Here we provide benchmarks of the computational speed of the forward and backward passes of SegNet model and also provide benchmarks versus the Caffe framework for comparison (table 1). The custom fork of Caffe and the SegNet model implementation used to generate these benchmarks can be found in the links below [6,7]. On a single GPU the neon implementation is 7 times faster than Caffe for the forward pass through the network and 4.5 times faster for the backward pass. Increased speed can be achieved by utilizing the multi-gpu backend for neon which spreads the computational load over multiple GPUs and concurrently processes multiple mini-batches. Table 4 shows the additional training speed up that can be realized on 4 and 8 GPUs working in parallel with neon. Since the total number of images in a mini-batch scale with the number of GPUs used, the multi-gpu benchmarks in table 2 are expressed per image processed. Similar benchmarks could not be obtained with Caffe because the custom Caffe implementation that supports SegNet does not currently include multi-gpu support.
|total||265 ms||1455 ms||5.5 x|
Using cuDNN v3
Table 1: Speed benchmarks for SegNet model. Computation times the forward and backward pass with neon and Caffe as shown in the table. The input image size is 256×512 (3 channels) and the times are for a mini batch with 4 images.
|Number of GPUs||Iteration Time per Image||Speedup|
|2||35 ms||1.9 x|
|4||18 ms||3.7 x|
Table 2: Benchmark with multiple GPUs. The times are for a single forward and backward pass per image. The number of images processes concurrently is 4 per GPU (i.e. 16 images for the 4 GPU case).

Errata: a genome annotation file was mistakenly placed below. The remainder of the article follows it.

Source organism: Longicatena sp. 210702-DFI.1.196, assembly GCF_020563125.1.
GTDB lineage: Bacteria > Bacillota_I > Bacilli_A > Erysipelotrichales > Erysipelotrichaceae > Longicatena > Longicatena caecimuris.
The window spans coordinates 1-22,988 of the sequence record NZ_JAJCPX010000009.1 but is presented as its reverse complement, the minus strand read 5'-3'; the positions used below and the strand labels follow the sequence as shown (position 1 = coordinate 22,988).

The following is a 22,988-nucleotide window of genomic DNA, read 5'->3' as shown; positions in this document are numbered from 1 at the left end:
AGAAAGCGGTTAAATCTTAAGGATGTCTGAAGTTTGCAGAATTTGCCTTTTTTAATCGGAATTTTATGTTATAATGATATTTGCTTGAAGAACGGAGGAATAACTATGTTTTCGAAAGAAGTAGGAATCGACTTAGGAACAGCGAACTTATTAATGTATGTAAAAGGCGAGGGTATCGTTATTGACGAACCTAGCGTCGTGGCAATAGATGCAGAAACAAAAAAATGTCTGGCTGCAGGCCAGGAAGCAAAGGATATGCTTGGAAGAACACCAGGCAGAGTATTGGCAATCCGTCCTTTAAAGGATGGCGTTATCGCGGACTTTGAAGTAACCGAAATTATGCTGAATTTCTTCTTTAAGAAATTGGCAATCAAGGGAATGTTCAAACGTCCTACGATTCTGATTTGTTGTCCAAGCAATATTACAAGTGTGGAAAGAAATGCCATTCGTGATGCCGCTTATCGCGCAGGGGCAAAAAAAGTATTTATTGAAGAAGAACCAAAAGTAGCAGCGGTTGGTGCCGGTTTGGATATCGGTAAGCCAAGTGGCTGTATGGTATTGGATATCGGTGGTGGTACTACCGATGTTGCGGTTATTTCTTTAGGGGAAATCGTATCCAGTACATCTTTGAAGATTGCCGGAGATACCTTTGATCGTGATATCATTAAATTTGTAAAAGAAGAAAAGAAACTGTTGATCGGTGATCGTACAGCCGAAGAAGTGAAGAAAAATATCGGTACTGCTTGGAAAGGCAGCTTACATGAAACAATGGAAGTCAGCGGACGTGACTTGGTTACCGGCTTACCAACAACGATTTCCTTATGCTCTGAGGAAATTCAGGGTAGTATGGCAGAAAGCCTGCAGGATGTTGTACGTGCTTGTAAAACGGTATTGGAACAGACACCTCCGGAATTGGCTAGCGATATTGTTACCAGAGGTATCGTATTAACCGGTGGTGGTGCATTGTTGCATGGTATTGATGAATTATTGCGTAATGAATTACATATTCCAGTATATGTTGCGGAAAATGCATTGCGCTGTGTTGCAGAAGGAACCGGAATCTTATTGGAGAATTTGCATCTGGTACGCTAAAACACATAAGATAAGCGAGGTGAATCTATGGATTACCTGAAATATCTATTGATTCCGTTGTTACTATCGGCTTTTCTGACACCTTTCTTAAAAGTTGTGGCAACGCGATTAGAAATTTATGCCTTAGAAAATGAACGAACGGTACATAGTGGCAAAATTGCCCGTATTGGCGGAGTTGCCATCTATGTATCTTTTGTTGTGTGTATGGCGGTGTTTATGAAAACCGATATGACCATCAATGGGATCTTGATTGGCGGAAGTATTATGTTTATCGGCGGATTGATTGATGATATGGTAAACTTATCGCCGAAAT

For autonomous driving applications this model will need to be run on the automobile itself, probably on an embedded platform like the Jetson TX-1. For comparison, we ran neon benchmarks of the forward pass of the SegNet model on the TX-1 platform. Due to memory limitations, the input image was scaled down to 128×256. The inference computation time on the TX-1 was 97 ms for a single image.
Another image localization model, the Fast RCNN model, has also been implemented in neon and is one of the example models included in the neon repository. This model fits bounding boxes around objects detected in an input image and generates a categorical tag for each object. Like the SegNet model, the Fast RCNN model also benefits from the computational optimizations of the neon platform. Training in neon is almost twice as fast as Caffe. Figure 4 shows an example of the output of the Fast RCNN model on detecting cars in a road scene.
Figure 4: Example of the Fast RCNN model trained on detecting cars in road scenes. The red boxes are the bounding box encompassing each car detected in the image. The images were taken from the KITTI cars object detection dataset .
Please contact Nervana Systems at email@example.com to get started with automotive use-cases using semantic segmentation or Fast-RCNN models using the neon framework.
 “SegNet: A Deep Convolutional Encoder-Decoder Architecture for Image Segmentation” Badrinarayanan, Vijay; Kendall, Alex; Cipolla, Roberto http://arxiv.org/abs/1511.00561
 University of Cambridge Machine Intelligence Laboratory website: http://mi.eng.cam.ac.uk/projects/segnet/
 Segmentation and Recognition Using Structure from Motion Point CloudsGabriel J. Brostow and Jamie Shotton and Julien Fauqueur and Roberto CipollaECCV (1), 44-57, 2008.
 “Semantic Object Classes in Video: A High-Definition Ground Truth Database”Gabriel J. Brostow and Julien Fauqueur and Roberto Cipolla”,Pattern Recognition Letters, 2008.
 “Very deep convolutional networks for large-scale image recognition,” Simonyan and A. Zisserman arXiv:1409.1556, 2014.
 SegNet Caffe fork repo: https://github.com/alexgkendall/caffe-segnet
 SegNet model repo: https://github.com/alexgkendall/SegNet-Tutorial
 “Fast R-CNN”Ross GirshickInternational Conference on Computer Vision (ICCV), 2015.
 “Are we ready for Autonomous Driving? The KITTI Vision Benchmark Suite”Andreas Geiger and Philip Lenz and Raquel UrtasunConference on Computer Vision and Pattern Recognition (CVPR), 2012.